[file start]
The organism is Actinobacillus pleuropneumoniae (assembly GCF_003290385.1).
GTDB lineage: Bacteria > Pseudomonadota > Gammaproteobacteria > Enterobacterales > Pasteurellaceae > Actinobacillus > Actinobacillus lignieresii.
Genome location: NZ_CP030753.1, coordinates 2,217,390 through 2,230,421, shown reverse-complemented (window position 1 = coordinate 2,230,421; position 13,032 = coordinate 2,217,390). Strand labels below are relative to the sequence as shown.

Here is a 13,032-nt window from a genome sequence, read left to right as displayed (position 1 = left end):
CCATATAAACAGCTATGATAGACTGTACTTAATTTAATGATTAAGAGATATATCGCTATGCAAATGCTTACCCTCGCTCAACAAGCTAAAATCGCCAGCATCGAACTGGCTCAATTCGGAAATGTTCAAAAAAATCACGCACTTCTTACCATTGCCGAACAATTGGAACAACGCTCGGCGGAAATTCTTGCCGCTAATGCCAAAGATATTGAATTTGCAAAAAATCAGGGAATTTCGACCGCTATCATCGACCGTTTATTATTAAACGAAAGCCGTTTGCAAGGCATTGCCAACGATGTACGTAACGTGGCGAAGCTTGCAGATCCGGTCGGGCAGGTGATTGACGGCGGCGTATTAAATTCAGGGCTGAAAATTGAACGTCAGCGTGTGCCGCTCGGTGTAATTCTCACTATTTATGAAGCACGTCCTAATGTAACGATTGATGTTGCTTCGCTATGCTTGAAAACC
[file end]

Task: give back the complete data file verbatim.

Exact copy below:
The organism is Actinobacillus pleuropneumoniae (assembly GCF_003290385.1).
GTDB lineage: Bacteria > Pseudomonadota > Gammaproteobacteria > Enterobacterales > Pasteurellaceae > Actinobacillus > Actinobacillus lignieresii.
Genome location: NZ_CP030753.1, coordinates 2,217,390 through 2,230,421, shown reverse-complemented (window position 1 = coordinate 2,230,421; position 13,032 = coordinate 2,217,390). Strand labels below are relative to the sequence as shown.

Here is a 13,032-nt window from a genome sequence, read left to right as displayed (position 1 = left end):
CCATATAAACAGCTATGATAGACTGTACTTAATTTAATGATTAAGAGATATATCGCTATGCAAATGCTTACCCTCGCTCAACAAGCTAAAATCGCCAGCATCGAACTGGCTCAATTCGGAAATGTTCAAAAAAATCACGCACTTCTTACCATTGCCGAACAATTGGAACAACGCTCGGCGGAAATTCTTGCCGCTAATGCCAAAGATATTGAATTTGCAAAAAATCAGGGAATTTCGACCGCTATCATCGACCGTTTATTATTAAACGAAAGCCGTTTGCAAGGCATTGCCAACGATGTACGTAACGTGGCGAAGCTTGCAGATCCGGTCGGGCAGGTGATTGACGGCGGCGTATTAAATTCAGGGCTGAAAATTGAACGTCAGCGTGTGCCGCTCGGTGTAATTCTCACTATTTATGAAGCACGTCCTAATGTAACGATTGATGTTGCTTCGCTATGCTTGAAAACC